If you are lucky enough to be invited to Buckingham Palace for a royal event, do not be surprised to see recycle bins in place. Queen Elizabeth is leading the efforts to reduce waste after she became enamored with the work of environmentalist David Attenborough.
Attenborough produced the BBC documentary Blue Planet II that the Queen found fascinating. She was so inspired by what she learned that she started extensive waste-reduction plans for Buckingham Palace.
IBT reported that no longer will guests be offered plastic straws for their drinks and plastic bottles will not be used. This goes for all of the events held at Buckingham Palace as well as for the public cafes used by visiting tourists. Nobody will ever eat off a paper plate when visiting the Queen. The royal caterers now must use only washable china plates and glasses for all events.
The problem with plastic is that it does not degrade very well, it overloads landfills, and too much of it ends up in the ocean. The Washington Post reports that each year there are about 300 million tons of plastic used worldwide. About 10 percent finds its way to the ocean.
Environmentalists predict that the plastic weight will be greater than all the fish by the year 2050. Fish eat the plastic. Humans eat the fish. This is how plastic will become part of the human food chain, which is very bad for the public health.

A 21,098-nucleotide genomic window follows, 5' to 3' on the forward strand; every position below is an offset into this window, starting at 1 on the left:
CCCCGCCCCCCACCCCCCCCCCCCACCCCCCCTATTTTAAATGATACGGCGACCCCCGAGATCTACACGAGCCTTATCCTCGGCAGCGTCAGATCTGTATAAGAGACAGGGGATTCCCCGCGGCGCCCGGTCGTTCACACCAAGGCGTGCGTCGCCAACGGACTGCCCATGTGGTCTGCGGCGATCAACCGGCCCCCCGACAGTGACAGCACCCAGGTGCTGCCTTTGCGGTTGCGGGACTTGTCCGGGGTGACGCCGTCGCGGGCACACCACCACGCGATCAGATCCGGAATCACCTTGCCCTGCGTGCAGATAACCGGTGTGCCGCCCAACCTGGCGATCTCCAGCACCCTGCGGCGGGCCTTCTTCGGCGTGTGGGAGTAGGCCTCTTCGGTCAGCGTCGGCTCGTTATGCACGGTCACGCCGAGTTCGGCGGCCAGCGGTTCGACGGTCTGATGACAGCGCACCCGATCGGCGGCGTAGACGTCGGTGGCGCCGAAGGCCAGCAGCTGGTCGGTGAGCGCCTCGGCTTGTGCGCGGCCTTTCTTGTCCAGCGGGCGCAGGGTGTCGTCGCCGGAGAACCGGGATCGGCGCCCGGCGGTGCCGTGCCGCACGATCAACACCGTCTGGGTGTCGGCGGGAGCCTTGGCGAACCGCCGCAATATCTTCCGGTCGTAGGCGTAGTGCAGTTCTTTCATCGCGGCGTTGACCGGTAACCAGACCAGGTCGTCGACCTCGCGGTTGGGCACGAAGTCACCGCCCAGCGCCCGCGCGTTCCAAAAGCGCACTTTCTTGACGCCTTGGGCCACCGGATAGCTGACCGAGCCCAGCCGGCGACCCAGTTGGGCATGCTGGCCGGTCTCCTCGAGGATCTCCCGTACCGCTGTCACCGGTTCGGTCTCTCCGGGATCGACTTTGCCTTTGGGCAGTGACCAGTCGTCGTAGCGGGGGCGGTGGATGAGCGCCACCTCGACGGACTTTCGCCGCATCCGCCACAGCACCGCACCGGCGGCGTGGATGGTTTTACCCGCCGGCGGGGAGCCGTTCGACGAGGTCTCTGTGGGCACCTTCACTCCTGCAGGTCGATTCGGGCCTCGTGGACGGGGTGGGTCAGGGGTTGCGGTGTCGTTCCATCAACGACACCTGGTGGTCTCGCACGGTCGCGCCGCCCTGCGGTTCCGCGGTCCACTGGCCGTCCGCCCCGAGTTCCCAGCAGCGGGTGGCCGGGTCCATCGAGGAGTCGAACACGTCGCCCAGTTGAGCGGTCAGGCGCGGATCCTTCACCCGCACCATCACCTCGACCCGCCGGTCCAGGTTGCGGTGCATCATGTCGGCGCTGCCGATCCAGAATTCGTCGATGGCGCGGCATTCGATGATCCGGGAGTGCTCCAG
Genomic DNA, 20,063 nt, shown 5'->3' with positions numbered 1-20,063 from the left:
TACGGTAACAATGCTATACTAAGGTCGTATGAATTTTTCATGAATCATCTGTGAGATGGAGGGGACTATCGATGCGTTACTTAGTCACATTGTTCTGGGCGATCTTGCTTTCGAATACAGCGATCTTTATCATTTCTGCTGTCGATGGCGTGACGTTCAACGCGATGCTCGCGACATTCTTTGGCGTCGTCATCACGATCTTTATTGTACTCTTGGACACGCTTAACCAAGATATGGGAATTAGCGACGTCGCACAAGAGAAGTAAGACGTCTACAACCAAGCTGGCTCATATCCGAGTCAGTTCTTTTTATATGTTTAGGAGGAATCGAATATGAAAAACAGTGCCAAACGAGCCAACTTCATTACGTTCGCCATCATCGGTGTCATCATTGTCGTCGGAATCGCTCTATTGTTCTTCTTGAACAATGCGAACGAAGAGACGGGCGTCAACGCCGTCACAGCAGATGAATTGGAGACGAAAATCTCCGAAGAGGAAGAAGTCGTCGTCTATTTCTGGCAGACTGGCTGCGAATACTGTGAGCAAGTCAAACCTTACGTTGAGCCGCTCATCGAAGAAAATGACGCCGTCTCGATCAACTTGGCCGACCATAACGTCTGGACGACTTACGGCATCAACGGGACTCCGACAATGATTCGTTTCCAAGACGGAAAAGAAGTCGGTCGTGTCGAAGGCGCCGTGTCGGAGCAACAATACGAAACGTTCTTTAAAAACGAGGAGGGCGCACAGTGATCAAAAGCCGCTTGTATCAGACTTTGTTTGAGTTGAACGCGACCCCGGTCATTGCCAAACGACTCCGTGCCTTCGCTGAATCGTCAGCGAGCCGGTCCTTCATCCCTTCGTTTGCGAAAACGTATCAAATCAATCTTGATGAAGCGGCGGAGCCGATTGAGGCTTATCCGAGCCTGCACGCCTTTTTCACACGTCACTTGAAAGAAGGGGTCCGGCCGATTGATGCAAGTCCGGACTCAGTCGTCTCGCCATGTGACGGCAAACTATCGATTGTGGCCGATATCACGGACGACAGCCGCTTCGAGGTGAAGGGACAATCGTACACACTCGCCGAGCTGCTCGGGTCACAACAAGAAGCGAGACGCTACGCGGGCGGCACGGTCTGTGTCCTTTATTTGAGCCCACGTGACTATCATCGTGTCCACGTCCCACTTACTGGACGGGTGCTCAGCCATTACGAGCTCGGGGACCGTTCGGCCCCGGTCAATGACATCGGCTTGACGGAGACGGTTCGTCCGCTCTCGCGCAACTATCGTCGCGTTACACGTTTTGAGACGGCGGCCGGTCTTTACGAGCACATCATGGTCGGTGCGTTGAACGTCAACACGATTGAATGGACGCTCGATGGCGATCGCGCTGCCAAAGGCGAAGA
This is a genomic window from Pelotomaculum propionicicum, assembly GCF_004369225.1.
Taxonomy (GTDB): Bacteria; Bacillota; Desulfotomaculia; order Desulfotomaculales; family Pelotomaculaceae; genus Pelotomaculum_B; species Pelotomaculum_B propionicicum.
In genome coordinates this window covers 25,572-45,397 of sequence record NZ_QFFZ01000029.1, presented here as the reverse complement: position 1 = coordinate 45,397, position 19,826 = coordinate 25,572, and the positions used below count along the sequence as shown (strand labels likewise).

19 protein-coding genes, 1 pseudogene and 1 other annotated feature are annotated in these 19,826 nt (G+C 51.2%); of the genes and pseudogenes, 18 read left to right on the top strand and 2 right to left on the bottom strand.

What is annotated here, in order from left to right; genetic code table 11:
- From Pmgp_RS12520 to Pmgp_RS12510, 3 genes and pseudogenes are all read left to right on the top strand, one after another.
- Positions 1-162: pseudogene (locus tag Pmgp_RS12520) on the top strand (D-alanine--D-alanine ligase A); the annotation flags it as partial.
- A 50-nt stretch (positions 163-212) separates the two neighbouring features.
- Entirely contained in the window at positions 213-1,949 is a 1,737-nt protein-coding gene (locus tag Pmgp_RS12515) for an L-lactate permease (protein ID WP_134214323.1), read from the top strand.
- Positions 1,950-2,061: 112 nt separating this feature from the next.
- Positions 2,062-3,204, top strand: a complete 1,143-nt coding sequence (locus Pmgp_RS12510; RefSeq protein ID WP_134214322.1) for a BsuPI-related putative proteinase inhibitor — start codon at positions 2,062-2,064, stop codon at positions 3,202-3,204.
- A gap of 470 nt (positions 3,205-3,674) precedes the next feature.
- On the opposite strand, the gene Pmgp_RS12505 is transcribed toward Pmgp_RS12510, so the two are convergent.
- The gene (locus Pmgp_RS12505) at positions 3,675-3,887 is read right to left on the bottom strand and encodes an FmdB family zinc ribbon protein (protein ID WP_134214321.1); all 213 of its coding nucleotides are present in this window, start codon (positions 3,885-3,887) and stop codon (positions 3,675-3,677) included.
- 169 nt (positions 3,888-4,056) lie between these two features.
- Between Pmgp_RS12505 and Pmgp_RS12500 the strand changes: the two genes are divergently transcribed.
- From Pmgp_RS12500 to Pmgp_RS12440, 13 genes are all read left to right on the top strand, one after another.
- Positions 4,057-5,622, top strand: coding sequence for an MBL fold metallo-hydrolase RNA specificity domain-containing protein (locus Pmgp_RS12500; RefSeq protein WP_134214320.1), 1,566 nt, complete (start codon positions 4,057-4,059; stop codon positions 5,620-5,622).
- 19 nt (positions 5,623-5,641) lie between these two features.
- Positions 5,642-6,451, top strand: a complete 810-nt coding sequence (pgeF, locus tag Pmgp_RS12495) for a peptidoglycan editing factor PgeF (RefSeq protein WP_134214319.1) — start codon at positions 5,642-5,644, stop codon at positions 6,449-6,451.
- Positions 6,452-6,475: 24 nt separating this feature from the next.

The Queen isn't the only Royal looking to do her part to save the planet either. Prince Charles, along with Dame Ellen MacArthur, offered $1 million cash prize to anyone who comes up with an innovative plan to clean plastic from the ocean.
Climate change is also a serious problem being addressed by the Queen and her family. The Royals are encouraging world leaders to work together in every way possible to reduce the human impact on the global eco-system.
In addition to reducing the use of plastics, solar panels are being installed in Buckingham Palace with an updated climate-zone smart technology system to make electrical energy use more efficient.
The Queen, who is now 91 years old, wants to leave as her legacy efforts to make a cleaner, green environment. For her environmental efforts, we would like to give her the new and admirable moniker of being the first “Green” Queen.
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